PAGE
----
Janzi (musical instrument)
(Composite chordophone Plucked)
Janzi is a Ugandan string instrument invented by Ssewakiryanga James Junior also known as Ssewa Ssewa. It was vetted and accorded the Utility Model Protection by African Regional Intellectual Property Organization (ARIPO) Zimbabwe and Uganda Registration Services Bureau in 2017.
The instrument has been a major instrument on all Janzi Band and Ssewa's performances since its inception.
Structure and tuning
The Janzi has two long wooden necks on the left and right, with a narrow space in between. It is made up of 22 strings, 11 strings on either side attached to the sound box with plastic strings. The Janzi is amplified and can be connected on any sound systems. The inventor used guitar pegs instead of the usual Adungu’s local wood pegs or nails..
Janzi is a different instrument in terms of how it is tuned, and played.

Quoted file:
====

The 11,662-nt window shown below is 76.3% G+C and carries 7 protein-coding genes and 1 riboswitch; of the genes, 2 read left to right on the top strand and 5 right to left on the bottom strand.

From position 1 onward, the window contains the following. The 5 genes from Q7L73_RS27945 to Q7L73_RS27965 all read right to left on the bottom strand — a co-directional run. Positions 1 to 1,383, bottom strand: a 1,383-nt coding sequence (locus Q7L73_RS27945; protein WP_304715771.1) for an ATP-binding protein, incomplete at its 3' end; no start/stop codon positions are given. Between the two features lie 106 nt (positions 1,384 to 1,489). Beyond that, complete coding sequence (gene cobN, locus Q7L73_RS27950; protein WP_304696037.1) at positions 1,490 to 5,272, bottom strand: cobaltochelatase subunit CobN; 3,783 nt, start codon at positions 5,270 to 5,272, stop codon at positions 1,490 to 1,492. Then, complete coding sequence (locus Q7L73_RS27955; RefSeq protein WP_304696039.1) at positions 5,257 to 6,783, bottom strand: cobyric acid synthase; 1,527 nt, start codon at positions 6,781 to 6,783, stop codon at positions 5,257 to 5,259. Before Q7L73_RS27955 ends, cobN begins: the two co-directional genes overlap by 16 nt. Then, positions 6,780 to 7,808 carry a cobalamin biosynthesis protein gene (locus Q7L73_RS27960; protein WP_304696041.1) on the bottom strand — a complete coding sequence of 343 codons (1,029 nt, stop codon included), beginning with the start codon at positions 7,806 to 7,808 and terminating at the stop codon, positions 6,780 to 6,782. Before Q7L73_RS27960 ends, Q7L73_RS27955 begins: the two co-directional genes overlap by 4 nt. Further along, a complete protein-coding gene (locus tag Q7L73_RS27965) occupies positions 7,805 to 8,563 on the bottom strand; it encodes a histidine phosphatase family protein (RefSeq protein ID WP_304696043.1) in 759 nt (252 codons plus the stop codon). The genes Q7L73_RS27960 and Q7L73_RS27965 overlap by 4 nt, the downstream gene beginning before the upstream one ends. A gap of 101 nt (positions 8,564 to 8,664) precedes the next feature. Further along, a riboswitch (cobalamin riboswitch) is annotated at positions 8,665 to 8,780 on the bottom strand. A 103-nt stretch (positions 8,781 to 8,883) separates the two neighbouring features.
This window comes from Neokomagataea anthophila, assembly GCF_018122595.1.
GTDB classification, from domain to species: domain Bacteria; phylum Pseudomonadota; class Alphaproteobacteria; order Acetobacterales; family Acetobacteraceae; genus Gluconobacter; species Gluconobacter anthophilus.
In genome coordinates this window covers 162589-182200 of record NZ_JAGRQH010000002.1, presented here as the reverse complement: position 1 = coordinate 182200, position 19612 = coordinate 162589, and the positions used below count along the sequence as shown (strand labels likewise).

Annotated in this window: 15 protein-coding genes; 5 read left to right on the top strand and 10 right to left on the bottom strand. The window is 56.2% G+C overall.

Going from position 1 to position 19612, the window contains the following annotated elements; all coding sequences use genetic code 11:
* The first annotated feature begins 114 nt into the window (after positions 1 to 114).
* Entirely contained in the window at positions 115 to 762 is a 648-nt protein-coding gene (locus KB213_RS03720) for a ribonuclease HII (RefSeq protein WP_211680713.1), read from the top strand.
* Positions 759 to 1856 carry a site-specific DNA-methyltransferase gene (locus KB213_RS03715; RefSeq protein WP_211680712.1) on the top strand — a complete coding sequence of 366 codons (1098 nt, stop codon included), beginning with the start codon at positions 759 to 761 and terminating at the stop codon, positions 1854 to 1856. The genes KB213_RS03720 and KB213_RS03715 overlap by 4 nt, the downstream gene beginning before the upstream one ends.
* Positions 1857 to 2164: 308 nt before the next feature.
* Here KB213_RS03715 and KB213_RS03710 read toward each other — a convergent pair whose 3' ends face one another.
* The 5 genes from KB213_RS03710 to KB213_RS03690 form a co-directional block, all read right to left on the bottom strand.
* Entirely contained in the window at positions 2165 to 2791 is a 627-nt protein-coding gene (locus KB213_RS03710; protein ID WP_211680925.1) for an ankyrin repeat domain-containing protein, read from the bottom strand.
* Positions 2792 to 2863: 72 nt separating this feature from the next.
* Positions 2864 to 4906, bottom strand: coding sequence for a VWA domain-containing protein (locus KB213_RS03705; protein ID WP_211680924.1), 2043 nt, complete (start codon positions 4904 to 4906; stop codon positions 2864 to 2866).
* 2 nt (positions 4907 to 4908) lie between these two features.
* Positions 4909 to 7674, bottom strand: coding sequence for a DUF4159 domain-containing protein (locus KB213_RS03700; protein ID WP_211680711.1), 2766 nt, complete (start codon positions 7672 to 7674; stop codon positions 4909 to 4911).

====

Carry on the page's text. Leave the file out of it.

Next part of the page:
"I had to think of how better and modern I wanted it to look like, so I decided to use wood entirely which would give me a distinctive sound that is quite different from the usual Adungu,"
It is tuned in two scales, diatonic and pentatonic scales. The 11 strings on the left are tuned in the diatonic scale and the 11 strings on the right in the pentatonic scale.
Ssewa Ssewa bore the idea of the Janzi when his Adungu was broken and needed repair. Instead of repairing it, he decided to create a new and more modern instrument. He also had an idea of removing and replacing the nails on the adungu with a more acceptable material back in 2014 after their band's, (Janzi band) member was not allowed to transport the adungu through Copenhagen Airport because it had nails as pegs.
The first Janzi was created in 2015 and it was recognized as an instrument in 2017 by the government of Uganda.
- Alex de Lacey. "Ugandan musician invents new instrument". Songlines UK. Archived from the original on 12 May 2018. Retrieved 2 May 2018.
- "Meet man who made the Janzi". Daily Monitor. Archived from the original on 14 December 2016. Retrieved 13 December 2016.
- "The janzi: Uganda's new sound". The East African. Archived from the original on 10 March 2018. Retrieved 2 May 2018.